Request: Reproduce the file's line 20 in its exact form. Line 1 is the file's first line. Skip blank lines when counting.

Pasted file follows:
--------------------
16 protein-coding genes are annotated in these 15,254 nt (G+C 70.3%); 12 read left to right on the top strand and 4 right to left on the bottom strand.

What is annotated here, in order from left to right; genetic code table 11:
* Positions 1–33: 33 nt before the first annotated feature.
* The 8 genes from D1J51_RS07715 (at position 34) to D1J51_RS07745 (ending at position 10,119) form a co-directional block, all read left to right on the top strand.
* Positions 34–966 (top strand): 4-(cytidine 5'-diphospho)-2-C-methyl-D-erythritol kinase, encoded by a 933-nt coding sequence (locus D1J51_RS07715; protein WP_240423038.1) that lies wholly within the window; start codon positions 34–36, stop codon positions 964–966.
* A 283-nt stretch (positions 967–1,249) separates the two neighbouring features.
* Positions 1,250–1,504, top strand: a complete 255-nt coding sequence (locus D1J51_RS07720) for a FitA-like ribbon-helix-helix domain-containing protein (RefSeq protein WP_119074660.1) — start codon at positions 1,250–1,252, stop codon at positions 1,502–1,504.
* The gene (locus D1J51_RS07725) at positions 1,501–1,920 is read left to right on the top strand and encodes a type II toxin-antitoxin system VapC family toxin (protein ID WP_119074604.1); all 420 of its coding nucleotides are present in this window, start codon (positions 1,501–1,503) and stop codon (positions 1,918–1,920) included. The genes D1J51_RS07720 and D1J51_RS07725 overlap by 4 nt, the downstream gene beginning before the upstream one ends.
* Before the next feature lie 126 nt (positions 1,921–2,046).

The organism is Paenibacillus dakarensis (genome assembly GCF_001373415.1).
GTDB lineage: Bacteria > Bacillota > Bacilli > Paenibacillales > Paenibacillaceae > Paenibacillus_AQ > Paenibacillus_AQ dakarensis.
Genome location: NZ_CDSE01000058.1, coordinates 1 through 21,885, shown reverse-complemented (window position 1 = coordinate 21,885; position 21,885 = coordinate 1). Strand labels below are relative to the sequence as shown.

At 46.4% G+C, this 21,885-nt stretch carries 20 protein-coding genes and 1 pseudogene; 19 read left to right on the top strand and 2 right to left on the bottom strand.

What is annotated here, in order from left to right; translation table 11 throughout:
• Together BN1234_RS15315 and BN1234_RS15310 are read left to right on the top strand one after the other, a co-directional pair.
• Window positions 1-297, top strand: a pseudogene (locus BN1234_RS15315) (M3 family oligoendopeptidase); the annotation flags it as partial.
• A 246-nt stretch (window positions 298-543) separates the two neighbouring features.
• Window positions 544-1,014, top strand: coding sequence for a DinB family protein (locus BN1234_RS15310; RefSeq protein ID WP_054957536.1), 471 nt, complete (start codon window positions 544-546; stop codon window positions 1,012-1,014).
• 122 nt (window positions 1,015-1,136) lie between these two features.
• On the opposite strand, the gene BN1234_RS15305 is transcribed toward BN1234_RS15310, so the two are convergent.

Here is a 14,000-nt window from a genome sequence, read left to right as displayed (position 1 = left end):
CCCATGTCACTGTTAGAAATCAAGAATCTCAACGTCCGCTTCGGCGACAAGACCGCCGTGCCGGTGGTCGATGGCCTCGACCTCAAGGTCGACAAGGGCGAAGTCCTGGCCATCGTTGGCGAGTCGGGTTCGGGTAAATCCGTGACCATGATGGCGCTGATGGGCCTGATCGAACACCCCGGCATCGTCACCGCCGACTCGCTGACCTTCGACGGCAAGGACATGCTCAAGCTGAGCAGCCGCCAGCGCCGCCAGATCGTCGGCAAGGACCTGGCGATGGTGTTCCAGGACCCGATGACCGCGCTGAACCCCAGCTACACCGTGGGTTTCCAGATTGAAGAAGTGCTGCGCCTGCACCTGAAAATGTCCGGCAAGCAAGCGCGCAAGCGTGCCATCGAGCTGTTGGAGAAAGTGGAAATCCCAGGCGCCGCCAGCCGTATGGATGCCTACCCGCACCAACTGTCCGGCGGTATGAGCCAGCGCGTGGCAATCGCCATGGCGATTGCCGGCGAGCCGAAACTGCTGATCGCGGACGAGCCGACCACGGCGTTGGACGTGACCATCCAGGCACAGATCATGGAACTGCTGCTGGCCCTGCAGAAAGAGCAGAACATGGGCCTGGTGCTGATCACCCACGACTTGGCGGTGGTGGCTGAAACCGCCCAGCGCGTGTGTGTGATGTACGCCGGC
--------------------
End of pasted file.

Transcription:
• On the opposite strand, the gene BN1234_RS15305 is transcribed toward BN1234_RS15310, so the two are convergent.